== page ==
SEC Official Points to Disclosure Failings by Private Equity Firms (WSJ)
Igor Rozenblit, co-head of the SEC’s private funds unit, called the private- equity industry to task over its communication and transparency with investors, saying at an industry conference in Boston Tuesday morning that there “does appear to me at least that there is some sort of disconnect between what [general partners] think their [limited partners] know and what LPs actually know.”
Unhappy with sex services? Don’t call us, Singapore says (CNN)
A foreign minister clearly frustrated with some of his own countrymen has taken to Facebook to expose some of the stranger requests received by consular staff. “Can the government get involved if a Singaporean gets illegal sexual services overseas, but is not satisfied and wants a refund? The answer seems obvious,” writes K. Shanmugam, the country’s minster for foreign affairs, with an almost audible sigh. The exasperated minister went on to list other examples with the plea: “We have to draw the line between what is personal responsibility and what’s not.” Personal responsibility could include the lovelorn citizen who asked the foreign office to convince his girlfriend to marry him.
Allergan Rejects Valeant’s Latest Takeover Bid (WSJ)
Allergan said its board has rejected the latest takeover bid from Valeant Pharmaceuticals International Inc. and William Ackman’s Pershing Square Capital Management L.P., adding the offer substantially undervalues the Botox maker. Allergan said the deal creates significant risks and uncertainties and isn’t in the best interests of the company or its stockholders. Valeant boosted its takeover bid for Allergan late last month, offering about $52.7 billion in cash and stock, partly thanks to Mr. Ackman’s agreement to take a price cut on his own stake.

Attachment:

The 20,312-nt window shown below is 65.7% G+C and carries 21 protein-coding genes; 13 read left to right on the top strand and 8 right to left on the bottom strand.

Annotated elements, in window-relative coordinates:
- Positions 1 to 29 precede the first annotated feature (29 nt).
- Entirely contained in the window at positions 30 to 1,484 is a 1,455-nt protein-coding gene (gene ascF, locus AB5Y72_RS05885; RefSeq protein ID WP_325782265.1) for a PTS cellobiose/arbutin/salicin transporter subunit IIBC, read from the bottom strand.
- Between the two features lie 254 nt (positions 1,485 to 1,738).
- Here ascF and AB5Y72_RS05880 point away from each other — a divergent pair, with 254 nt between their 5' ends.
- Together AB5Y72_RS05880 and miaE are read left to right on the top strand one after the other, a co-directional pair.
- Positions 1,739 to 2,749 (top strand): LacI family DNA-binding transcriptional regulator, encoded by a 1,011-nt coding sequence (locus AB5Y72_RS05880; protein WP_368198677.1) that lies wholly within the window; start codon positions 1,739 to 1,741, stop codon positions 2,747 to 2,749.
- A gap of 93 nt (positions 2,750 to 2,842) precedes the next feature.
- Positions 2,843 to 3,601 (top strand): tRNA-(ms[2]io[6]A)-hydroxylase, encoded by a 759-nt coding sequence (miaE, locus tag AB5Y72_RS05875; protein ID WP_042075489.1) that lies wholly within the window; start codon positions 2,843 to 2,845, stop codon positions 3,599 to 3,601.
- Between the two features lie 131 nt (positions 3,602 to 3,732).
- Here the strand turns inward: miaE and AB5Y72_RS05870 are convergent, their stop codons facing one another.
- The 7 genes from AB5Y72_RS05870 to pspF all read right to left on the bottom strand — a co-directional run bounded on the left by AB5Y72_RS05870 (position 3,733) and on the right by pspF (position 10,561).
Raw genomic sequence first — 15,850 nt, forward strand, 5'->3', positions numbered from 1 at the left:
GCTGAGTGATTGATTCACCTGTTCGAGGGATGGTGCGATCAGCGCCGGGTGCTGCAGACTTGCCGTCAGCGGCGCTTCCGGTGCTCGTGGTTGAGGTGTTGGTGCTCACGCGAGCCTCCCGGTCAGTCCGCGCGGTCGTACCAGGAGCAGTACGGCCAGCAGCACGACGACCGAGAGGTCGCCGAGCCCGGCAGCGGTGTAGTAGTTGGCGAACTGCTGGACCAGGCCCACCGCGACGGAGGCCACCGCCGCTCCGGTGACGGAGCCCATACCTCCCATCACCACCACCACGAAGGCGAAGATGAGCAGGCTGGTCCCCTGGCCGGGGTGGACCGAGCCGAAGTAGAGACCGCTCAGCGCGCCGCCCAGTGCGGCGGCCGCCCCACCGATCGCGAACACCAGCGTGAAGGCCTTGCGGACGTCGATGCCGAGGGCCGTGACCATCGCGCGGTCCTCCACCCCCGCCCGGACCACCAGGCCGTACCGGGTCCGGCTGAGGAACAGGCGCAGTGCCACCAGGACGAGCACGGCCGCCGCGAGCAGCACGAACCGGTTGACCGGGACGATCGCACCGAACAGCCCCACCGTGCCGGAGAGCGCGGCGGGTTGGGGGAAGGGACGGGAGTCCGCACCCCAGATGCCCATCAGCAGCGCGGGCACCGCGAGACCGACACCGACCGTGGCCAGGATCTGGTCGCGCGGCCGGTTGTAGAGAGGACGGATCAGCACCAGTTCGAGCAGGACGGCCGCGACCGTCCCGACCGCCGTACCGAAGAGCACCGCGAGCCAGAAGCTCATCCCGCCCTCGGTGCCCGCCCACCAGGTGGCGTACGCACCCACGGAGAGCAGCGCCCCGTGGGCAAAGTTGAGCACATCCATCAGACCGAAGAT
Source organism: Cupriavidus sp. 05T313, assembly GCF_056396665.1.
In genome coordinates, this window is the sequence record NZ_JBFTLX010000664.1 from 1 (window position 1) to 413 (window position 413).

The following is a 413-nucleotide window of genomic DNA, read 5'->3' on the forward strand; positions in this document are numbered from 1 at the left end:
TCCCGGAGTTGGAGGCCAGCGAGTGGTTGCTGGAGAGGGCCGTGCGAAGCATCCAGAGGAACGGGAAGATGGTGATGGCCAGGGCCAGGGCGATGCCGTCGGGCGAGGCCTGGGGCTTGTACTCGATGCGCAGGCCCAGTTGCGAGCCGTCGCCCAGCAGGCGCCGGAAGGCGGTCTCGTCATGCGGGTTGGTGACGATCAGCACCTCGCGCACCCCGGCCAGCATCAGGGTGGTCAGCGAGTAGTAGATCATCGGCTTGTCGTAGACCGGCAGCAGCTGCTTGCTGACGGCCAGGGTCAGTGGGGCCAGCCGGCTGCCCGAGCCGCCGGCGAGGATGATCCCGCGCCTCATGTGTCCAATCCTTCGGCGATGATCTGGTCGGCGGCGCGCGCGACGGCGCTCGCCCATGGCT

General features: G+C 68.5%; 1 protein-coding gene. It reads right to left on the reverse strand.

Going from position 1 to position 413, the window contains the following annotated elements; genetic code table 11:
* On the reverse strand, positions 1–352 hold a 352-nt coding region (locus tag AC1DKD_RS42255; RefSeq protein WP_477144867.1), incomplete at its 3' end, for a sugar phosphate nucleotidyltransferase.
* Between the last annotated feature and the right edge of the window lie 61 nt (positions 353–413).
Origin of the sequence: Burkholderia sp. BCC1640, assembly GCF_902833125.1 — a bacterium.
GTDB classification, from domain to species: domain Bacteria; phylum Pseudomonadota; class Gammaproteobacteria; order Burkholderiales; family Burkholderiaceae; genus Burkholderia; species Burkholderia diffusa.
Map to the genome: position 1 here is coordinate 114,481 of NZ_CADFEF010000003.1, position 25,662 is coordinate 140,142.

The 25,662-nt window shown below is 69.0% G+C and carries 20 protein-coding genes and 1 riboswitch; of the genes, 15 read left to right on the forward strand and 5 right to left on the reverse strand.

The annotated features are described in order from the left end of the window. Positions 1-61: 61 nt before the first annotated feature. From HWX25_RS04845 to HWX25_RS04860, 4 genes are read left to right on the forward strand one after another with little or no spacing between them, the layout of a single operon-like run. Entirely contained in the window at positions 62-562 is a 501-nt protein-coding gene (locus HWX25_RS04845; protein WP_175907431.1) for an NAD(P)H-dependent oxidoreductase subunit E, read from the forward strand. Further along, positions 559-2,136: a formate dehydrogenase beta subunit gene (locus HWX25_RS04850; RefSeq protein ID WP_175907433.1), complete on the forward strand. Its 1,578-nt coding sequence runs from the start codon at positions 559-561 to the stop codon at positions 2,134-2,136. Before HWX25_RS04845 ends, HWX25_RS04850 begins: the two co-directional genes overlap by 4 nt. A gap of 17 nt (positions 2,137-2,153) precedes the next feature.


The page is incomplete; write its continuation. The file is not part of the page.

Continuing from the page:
PayPal exec leaves firm for Facebook (NYP)
Just four months after gracing the cover of Forbes magazine as PayPal’s savior, David Marcus is jumping ship — for Facebook. Marcus, who took the reins as Paypal’s president two years ago, is leaving the payments company on June 27 to lead Facebook’s burgeoning messaging products, eBay said in a statement. “Bittersweet day,” Marcus tweeted about the switch on Monday. “Immensely sad to leave the team I love, but excited by the journey ahead.”